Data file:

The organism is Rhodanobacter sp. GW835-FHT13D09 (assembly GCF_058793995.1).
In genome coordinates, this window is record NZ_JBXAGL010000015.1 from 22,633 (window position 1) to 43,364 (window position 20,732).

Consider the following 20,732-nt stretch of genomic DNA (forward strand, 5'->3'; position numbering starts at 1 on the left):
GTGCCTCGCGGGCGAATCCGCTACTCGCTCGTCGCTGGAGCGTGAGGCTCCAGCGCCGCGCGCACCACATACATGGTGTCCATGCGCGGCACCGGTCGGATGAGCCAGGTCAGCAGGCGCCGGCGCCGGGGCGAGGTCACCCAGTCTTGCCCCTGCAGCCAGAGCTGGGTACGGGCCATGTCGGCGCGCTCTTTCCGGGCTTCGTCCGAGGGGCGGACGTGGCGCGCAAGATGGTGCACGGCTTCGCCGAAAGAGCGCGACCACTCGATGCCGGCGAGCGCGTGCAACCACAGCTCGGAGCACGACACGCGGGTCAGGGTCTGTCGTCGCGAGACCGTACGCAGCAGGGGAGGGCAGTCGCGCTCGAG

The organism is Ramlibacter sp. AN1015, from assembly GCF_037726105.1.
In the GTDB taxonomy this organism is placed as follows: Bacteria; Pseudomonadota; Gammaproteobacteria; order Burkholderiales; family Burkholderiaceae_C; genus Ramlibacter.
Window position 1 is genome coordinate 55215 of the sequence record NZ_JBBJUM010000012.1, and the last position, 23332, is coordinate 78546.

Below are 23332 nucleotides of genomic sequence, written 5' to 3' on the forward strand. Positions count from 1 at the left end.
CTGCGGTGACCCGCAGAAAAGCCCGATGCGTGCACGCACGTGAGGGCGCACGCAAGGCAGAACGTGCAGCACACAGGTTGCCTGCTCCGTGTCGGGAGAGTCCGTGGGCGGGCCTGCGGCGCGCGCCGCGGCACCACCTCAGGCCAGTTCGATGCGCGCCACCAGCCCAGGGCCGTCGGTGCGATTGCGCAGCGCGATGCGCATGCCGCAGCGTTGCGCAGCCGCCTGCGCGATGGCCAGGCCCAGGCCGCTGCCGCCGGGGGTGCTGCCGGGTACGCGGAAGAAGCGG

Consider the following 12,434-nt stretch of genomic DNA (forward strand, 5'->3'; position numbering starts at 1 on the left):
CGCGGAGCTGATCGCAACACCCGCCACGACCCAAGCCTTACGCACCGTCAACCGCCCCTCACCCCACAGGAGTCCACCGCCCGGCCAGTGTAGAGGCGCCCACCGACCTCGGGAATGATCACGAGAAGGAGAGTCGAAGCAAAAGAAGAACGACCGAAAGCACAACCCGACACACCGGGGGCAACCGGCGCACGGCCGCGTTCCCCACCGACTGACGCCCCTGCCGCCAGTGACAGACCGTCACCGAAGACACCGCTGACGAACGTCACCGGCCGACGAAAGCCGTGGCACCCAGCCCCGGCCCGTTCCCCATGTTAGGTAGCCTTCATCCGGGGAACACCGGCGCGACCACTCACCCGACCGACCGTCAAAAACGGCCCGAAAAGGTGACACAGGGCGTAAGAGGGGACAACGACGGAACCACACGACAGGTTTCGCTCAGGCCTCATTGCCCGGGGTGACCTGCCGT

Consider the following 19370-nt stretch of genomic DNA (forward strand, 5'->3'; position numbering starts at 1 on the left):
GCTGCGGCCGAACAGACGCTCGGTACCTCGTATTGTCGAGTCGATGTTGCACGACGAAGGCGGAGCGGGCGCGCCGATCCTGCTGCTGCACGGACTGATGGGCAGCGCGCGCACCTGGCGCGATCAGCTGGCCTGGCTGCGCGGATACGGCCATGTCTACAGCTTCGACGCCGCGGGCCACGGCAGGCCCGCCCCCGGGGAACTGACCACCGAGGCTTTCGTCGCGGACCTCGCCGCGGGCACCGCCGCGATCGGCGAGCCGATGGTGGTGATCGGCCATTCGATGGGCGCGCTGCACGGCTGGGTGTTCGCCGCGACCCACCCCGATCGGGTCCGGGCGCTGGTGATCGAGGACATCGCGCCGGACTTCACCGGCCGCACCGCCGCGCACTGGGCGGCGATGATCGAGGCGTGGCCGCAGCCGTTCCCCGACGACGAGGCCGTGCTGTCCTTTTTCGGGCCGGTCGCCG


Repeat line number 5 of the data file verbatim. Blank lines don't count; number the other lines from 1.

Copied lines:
The organism is Ramlibacter sp. AN1015, from assembly GCF_037726105.1.